Tuesday, February 27, 2007

Bradford Plumer: Poverty? Not a Problem

So the reporters at McClatchy snapped on the rubber gloves, plunged into the dark cavities of the Census Bureau, and pulled out a stunning statistic: "Nearly 16 million Americans are living in deep or severe poverty"--a category that includes individuals making less than $5,080 a year, and families of four bringing in less than $9,903 a year. That number, by the way, has been growing rapidly since 2000. The article itself hits the usual refrains--noting that the United States spends less on anti-poverty programs than any other industrialized country outside of Russia and Mexico--but I found this bit near the end quite striking:
The Census Bureau's Survey of Income and Program Participation shows that, in a given month, only 10 percent of severely poor Americans received Temporary Assistance for Needy Families in 2003--the latest year available--and that only 36 percent received food stamps. Many could have exhausted their eligibility for welfare or decided that the new program requirements were too onerous. But the low participation rates are troubling because the worst byproducts of poverty, such as higher crime and violence rates and poor health, nutrition and educational outcomes, are worse for those in deep poverty.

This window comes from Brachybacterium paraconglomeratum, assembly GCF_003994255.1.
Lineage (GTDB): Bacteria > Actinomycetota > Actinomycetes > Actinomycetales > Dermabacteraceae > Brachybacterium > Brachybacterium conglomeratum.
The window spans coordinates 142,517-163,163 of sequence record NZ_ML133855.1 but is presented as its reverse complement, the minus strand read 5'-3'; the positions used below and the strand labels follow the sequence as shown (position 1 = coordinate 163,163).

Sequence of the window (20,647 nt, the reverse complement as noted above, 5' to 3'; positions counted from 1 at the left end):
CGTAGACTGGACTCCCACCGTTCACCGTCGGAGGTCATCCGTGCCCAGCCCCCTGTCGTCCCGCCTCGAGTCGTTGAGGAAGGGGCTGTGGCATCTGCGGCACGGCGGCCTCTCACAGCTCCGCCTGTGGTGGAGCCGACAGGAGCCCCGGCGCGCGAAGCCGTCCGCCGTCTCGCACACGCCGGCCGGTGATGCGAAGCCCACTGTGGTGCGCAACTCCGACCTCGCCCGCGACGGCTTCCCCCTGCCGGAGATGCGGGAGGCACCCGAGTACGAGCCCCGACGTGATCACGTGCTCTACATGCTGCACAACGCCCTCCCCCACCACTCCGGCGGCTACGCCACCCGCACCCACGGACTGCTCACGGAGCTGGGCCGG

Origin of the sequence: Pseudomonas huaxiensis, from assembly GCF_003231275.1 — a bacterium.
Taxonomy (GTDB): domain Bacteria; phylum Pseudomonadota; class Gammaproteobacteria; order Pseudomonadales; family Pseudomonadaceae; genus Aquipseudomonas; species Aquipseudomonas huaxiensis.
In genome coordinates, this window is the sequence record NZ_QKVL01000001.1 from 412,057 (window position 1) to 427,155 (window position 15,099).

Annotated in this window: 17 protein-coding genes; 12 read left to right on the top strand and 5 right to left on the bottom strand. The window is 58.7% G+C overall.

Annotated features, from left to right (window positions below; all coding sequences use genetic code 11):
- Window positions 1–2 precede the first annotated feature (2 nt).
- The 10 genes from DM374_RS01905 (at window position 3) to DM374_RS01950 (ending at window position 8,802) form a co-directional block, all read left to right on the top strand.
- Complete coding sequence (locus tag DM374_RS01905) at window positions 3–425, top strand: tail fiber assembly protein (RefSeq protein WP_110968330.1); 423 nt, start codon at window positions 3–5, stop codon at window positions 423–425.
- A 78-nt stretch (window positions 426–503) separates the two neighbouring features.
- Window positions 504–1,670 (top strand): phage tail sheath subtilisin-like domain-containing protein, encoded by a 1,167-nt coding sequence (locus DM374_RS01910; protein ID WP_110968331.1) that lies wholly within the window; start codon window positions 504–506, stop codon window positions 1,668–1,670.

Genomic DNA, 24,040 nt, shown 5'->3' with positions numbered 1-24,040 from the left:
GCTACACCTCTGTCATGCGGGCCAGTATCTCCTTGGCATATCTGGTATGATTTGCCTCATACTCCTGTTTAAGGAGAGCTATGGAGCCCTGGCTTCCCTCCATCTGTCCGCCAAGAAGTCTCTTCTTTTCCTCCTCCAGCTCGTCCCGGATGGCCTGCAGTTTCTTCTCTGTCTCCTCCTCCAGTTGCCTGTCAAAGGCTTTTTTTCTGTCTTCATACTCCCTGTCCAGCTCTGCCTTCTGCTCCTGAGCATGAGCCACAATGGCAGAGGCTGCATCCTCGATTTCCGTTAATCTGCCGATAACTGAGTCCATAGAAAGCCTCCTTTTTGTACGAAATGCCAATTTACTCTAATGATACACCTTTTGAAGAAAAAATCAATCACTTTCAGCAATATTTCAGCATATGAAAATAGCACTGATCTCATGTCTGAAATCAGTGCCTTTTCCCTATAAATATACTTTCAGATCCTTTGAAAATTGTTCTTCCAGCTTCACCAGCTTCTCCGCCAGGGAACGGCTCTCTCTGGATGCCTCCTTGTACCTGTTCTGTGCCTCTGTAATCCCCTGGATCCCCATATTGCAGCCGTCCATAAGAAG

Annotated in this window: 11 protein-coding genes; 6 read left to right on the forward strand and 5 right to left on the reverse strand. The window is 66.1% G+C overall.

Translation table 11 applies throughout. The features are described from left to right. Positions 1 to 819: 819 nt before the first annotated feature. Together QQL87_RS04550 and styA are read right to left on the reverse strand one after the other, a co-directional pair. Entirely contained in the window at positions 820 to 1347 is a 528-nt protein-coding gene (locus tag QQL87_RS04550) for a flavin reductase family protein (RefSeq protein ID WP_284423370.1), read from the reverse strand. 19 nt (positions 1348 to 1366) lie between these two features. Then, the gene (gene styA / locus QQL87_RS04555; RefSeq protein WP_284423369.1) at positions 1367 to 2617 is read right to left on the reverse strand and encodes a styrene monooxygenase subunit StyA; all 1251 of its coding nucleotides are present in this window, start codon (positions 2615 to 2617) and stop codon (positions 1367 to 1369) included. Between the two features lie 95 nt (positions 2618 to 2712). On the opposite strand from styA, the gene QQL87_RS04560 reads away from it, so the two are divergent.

I doubt those are the only reasons for the low participation rates. As David K. Shipler reported in The Working Poor, welfare agencies spend a great deal of effort dissuading people from applying for assistance. They'll ask single mothers who come in a few perfunctory questions and then--illegally--refuse to give them an application. Or they'll design "Kafkaesque labyrinths of paperwork" that turn any attempt to obtain benefits into a full-time job. Anything to ease pressure on state budgets. Luckily, the Bush administration has taken note of all this and decided to... eliminate the Census's Survey of Income and Program Participation, so that nosy researchers can no longer figure out how many eligible families are receiving assistance. Problem solved!

1 comment:

Don Birkholz said...

If you want more people on food stamps, enforce the mandatory auto insurance law. If you want less people on food stamps repeal these laws.

I did a food stamp study and found many food stamp skyrockets linked to mandatory auto insurance laws.

I also pushed for a survey to ask food stamp applicants why they were applying for food stamps. The poorly conducted survey was done in Billings. MT in 2004. It indicated thaty 12 of 96 food stamp applicants listed auto insurance as a reason for applying for food stamps (that would equal 30,000 over the last 20 years).

Indigents who pay 300$ for auto insurance and then come up short of money for food can go on food stamps and get the money back.